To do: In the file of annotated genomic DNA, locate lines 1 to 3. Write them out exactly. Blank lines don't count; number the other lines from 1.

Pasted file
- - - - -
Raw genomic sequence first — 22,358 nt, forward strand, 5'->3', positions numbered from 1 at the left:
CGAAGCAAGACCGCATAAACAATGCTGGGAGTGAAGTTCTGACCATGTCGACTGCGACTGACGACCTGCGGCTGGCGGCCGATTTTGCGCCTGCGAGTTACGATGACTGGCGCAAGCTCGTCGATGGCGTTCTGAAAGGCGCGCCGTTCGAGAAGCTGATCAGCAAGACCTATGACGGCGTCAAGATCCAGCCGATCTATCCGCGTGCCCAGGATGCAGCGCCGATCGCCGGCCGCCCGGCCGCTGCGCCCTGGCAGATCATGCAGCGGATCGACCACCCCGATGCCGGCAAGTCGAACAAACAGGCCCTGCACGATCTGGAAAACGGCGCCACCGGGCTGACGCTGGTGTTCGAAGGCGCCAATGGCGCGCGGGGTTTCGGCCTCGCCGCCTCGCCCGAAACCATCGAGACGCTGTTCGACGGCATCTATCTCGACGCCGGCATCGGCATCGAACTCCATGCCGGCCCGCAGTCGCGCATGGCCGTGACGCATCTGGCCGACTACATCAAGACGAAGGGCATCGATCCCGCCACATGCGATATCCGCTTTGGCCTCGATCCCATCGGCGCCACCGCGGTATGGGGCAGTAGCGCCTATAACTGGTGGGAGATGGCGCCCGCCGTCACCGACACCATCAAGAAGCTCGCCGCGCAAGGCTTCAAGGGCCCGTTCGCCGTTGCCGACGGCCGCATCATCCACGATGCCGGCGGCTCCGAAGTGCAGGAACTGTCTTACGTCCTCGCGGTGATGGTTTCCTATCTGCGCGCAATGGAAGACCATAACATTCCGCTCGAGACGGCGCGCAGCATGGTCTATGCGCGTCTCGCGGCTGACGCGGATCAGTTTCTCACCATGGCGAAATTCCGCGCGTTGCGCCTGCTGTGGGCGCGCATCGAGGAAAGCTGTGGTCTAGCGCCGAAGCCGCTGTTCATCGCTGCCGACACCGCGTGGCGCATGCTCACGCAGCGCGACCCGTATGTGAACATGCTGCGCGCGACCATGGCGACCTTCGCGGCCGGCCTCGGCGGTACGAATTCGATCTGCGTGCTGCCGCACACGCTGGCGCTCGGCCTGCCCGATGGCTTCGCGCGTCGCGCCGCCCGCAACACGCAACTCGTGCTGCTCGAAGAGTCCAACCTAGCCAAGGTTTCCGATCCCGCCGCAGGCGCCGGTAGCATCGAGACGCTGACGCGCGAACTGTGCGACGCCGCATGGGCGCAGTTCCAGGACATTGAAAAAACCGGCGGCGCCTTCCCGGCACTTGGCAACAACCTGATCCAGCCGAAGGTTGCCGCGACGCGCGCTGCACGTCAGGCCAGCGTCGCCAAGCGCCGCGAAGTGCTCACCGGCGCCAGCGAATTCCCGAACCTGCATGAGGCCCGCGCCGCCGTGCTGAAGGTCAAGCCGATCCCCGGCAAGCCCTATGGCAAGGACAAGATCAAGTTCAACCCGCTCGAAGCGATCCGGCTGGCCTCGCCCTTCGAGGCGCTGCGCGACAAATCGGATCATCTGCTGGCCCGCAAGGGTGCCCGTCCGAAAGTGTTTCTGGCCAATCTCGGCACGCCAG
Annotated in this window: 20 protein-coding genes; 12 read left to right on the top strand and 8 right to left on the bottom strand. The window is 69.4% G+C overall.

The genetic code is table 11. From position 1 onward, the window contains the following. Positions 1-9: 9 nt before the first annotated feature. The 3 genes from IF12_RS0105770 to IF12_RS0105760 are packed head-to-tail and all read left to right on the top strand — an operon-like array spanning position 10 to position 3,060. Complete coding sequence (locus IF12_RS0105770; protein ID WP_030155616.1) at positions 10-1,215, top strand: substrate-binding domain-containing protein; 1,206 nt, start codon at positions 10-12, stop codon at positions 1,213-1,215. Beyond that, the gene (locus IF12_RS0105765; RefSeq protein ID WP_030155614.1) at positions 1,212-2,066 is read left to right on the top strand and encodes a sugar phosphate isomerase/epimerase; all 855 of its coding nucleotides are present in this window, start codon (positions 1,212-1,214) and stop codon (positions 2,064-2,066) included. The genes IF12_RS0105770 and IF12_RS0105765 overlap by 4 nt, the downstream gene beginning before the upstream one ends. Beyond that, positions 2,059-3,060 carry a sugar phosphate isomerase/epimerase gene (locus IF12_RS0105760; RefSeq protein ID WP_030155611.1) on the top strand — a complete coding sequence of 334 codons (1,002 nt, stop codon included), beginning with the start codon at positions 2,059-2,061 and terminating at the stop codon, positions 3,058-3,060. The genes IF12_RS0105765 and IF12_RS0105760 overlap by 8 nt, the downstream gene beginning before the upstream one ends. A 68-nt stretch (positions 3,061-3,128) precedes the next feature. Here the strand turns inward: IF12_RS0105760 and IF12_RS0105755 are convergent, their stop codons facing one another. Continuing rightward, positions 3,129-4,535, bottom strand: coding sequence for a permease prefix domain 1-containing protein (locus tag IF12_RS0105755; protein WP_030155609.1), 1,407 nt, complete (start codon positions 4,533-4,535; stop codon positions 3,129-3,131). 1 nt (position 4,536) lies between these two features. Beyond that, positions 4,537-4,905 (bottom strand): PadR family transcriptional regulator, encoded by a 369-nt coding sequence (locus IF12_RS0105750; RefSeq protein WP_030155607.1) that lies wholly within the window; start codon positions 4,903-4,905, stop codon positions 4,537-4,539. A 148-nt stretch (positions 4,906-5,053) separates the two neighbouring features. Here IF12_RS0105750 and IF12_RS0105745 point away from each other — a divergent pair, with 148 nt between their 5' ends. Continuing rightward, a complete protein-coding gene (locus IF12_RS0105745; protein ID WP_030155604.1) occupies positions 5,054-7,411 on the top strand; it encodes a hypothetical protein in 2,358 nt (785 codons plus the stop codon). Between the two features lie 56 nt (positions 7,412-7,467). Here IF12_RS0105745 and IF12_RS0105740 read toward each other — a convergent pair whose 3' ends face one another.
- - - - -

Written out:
Raw genomic sequence first — 22,358 nt, forward strand, 5'->3', positions numbered from 1 at the left:
CGAAGCAAGACCGCATAAACAATGCTGGGAGTGAAGTTCTGACCATGTCGACTGCGACTGACGACCTGCGGCTGGCGGCCGATTTTGCGCCTGCGAGTTACGATGACTGGCGCAAGCTCGTCGATGGCGTTCTGAAAGGCGCGCCGTTCGAGAAGCTGATCAGCAAGACCTATGACGGCGTCAAGATCCAGCCGATCTATCCGCGTGCCCAGGATGCAGCGCCGATCGCCGGCCGCCCGGCCGCTGCGCCCTGGCAGATCATGCAGCGGATCGACCACCCCGATGCCGGCAAGTCGAACAAACAGGCCCTGCACGATCTGGAAAACGGCGCCACCGGGCTGACGCTGGTGTTCGAAGGCGCCAATGGCGCGCGGGGTTTCGGCCTCGCCGCCTCGCCCGAAACCATCGAGACGCTGTTCGACGGCATCTATCTCGACGCCGGCATCGGCATCGAACTCCATGCCGGCCCGCAGTCGCGCATGGCCGTGACGCATCTGGCCGACTACATCAAGACGAAGGGCATCGATCCCGCCACATGCGATATCCGCTTTGGCCTCGATCCCATCGGCGCCACCGCGGTATGGGGCAGTAGCGCCTATAACTGGTGGGAGATGGCGCCCGCCGTCACCGACACCATCAAGAAGCTCGCCGCGCAAGGCTTCAAGGGCCCGTTCGCCGTTGCCGACGGCCGCATCATCCACGATGCCGGCGGCTCCGAAGTGCAGGAACTGTCTTACGTCCTCGCGGTGATGGTTTCCTATCTGCGCGCAATGGAAGACCATAACATTCCGCTCGAGACGGCGCGCAGCATGGTCTATGCGCGTCTCGCGGCTGACGCGGATCAGTTTCTCACCATGGCGAAATTCCGCGCGTTGCGCCTGCTGTGGGCGCGCATCGAGGAAAGCTGTGGTCTAGCGCCGAAGCCGCTGTTCATCGCTGCCGACACCGCGTGGCGCATGCTCACGCAGCGCGACCCGTATGTGAACATGCTGCGCGCGACCATGGCGACCTTCGCGGCCGGCCTCGGCGGTACGAATTCGATCTGCGTGCTGCCGCACACGCTGGCGCTCGGCCTGCCCGATGGCTTCGCGCGTCGCGCCGCCCGCAACACGCAACTCGTGCTGCTCGAAGAGTCCAACCTAGCCAAGGTTTCCGATCCCGCCGCAGGCGCCGGTAGCATCGAGACGCTGACGCGCGAACTGTGCGACGCCGCATGGGCGCAGTTCCAGGACATTGAAAAAACCGGCGGCGCCTTCCCGGCACTTGGCAACAACCTGATCCAGCCGAAGGTTGCCGCGACGCGCGCTGCACGTCAGGCCAGCGTCGCCAAGCGCCGCGAAGTGCTCACCGGCGCCAGCGAATTCCCGAACCTGCATGAGGCCCGCGCCGCCGTGCTGAAGGTCAAGCCGATCCCCGGCAAGCCCTATGGCAAGGACAAGATCAAGTTCAACCCGCTCGAAGCGATCCGGCTGGCCTCGCCCTTCGAGGCGCTGCGCGACAAATCGGATCATCTGCTGGCCCGCAAGGGTGCCCGTCCGAAAGTGTTTCTGGCCAATCTCGGCACGCCAG
Annotated in this window: 20 protein-coding genes; 12 read left to right on the top strand and 8 right to left on the bottom strand. The window is 69.4% G+C overall.